A third explanation is that the ECB was an attempt to replicate the success of the German Bundesbank, whose price stability mandate is constitutionally enshrined.

A fourth explanation, quite closely related to the third, emphasises the intellectual influence of monetarism, with its associated doctrines, in the constitution of the ECB. Four tenets deserve notice: the assertion that inflation is always a purely monetary phenomenon; that monetary policy influences only monetary, not real, variables; that central bankers have a preference for sound money; and that they should therefore be liberated from political control.

On this view, the lack of a state to monkey around with money is a positive advantage. In fact, it is the condition of the credibility of the ECB. The democratic deficit is not to be deplored but to be celebrated.

The fifth explanation sees monetary union as the quid pro quo for German unification – a means of binding an enlarged German state into a European political system. On this view, Jacques Delors created an independent central bank along monetarist lines for political expediency – which suggests he was a better nationalist than socialist.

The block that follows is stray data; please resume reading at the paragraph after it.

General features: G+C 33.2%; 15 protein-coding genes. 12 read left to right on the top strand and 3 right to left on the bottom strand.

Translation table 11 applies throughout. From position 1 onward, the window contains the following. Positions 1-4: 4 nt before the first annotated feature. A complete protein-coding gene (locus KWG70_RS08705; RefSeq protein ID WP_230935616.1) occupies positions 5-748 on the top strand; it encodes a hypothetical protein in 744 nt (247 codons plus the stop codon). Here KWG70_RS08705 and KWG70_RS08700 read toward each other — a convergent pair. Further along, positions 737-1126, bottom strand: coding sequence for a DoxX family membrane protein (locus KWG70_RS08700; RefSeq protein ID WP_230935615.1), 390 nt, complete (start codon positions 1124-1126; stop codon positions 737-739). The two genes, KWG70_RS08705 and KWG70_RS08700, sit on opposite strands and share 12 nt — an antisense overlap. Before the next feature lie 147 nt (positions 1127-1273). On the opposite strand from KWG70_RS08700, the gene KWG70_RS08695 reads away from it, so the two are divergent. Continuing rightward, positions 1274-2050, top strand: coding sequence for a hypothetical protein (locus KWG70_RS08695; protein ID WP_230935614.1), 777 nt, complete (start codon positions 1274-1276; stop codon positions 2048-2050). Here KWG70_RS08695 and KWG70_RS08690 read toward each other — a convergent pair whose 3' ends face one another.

The gut issue is whether the lack of a state is a condition of the success of the euro or whether, if not remedied, it will lead to its failure. This is related to the kind of economic model one has in mind. For example, when it is claimed that, in abolishing the pound, the British gov ernment would lose power to regulate the level of unemployment, what is being asserted is a Keynesian theory of macro-policy.

It is one of the ironies of the euro debate in Britain that economists and politicians who repudiate Keynesian policy at home become fervent Keynesians when they contemplate the horrors of British membership of the single currency. However, the question of whether a central bank can succeed without a state is only partly related to economic theory. Even if one accepts the monetarist view that governments should steer clear of economic management, it is still pertinent to ask whether the credibility of the ECB is enhanced or weakened by the absence of a state.